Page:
Recommendations for Students Planning to Major in BNS
Students contemplating a major in behavioral neuroscience (BNS) should take PSY 110 and BIO 110 in their first year. MAT 130 should be completed no later than the fall term of the sophomore year, and PSY 205 and BNS 210 should be taken during the fall and spring semesters of the sophomore year, respectively. BNS 295 and CHE 131 (or for qualified student, CHE 135) should be completed no later than spring of the sophomore year. Prospective BNS majors with specific graduate/professional school aspirations should consult with a member of the BNS faculty early in their academic career to determine the most appropriate course selection and scheduling options. Students interested in maximizing their professional school preparations should complete additional coursework beyond what is required in the categories above. In some cases, classes not included in these categories (e.g. BIO 350 and BIO 385) may be appropriate choices for students that have completed the necessary prerequisites. It is also recommended that BNS majors with professional school aspirations contact the appropriate pre-health career advisor sometime during their first year on campus. Access the health professions advisory committee's website for more details.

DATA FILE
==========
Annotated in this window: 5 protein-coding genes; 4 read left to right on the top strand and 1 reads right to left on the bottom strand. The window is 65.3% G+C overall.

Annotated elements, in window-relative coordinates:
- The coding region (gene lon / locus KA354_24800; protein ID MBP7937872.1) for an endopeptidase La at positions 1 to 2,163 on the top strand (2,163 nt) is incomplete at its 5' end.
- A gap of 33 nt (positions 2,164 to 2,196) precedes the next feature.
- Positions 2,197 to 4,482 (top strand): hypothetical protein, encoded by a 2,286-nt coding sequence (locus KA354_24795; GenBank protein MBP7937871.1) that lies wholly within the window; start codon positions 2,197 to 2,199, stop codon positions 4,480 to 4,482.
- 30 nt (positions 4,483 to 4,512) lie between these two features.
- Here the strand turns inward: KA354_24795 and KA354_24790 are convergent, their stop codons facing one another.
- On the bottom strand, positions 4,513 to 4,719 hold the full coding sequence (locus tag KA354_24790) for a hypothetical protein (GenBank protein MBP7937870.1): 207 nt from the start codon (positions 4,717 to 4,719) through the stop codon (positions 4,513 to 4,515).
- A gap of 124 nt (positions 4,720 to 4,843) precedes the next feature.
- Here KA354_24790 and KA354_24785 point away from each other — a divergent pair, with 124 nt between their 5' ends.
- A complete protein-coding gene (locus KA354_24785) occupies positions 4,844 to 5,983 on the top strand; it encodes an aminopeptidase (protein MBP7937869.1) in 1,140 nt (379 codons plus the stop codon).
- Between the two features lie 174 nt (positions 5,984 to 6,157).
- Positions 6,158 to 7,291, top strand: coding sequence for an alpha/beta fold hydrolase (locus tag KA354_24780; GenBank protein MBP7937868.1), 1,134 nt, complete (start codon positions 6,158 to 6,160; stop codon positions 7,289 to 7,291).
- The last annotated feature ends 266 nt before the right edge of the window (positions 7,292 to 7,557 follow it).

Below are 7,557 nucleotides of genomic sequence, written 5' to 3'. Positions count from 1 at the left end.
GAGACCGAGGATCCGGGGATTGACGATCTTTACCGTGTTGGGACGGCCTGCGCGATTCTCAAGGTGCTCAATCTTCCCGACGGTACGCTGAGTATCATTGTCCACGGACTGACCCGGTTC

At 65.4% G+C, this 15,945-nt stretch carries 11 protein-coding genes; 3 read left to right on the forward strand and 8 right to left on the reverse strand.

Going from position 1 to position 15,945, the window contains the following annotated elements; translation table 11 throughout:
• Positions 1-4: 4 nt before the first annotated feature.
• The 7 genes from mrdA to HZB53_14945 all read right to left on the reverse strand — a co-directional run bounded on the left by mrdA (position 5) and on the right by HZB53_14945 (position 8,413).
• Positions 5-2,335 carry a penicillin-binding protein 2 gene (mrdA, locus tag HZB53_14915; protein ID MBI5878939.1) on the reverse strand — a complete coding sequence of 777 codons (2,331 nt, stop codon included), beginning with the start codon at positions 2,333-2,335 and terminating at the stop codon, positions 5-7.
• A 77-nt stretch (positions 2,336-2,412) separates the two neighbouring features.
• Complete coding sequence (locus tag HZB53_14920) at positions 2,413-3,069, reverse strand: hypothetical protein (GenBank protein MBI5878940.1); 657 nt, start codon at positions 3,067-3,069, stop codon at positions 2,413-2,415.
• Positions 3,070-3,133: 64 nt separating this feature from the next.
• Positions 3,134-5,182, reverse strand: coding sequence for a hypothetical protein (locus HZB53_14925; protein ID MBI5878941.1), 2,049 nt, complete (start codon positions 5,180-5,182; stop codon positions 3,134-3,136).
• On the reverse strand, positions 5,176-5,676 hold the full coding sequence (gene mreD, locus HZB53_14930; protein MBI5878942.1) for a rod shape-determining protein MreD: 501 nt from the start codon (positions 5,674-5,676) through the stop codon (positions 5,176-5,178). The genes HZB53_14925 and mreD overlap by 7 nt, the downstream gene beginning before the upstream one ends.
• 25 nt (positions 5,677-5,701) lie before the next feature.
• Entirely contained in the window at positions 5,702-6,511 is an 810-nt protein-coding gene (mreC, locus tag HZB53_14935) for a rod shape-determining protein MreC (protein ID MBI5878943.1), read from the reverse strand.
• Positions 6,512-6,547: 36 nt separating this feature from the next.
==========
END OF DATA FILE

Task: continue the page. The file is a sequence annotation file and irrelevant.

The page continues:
Requirements for the MajorFoundation Requirements: BIO 110, BNS 210 and 295 and 300, CHE 131 or 135, MAT 130, PSY 110 and 205;
Brain and Behavior courses (choose 3): BNS 315, BNS 330 or BIO 371 (not both), BNS 360, 370, 390, 450;
Psychology courses (choose 2): PSY 300, 305, 320 or 325 (not both), 370, 380;
Cell and Molecular courses (choose 2): BIO 210, BIO 225 and 350L, BIO 305, BMB 210, CHE 241;
Capstone (choose 1): BNS 350 or BNS 351 or BNS 500.
NOTE: A double major with Psychology is not permitted.
Requirements for the MinorMAT 130;
BNS 210, or PSY 210 and an additional BNS course numbered 300 or higher;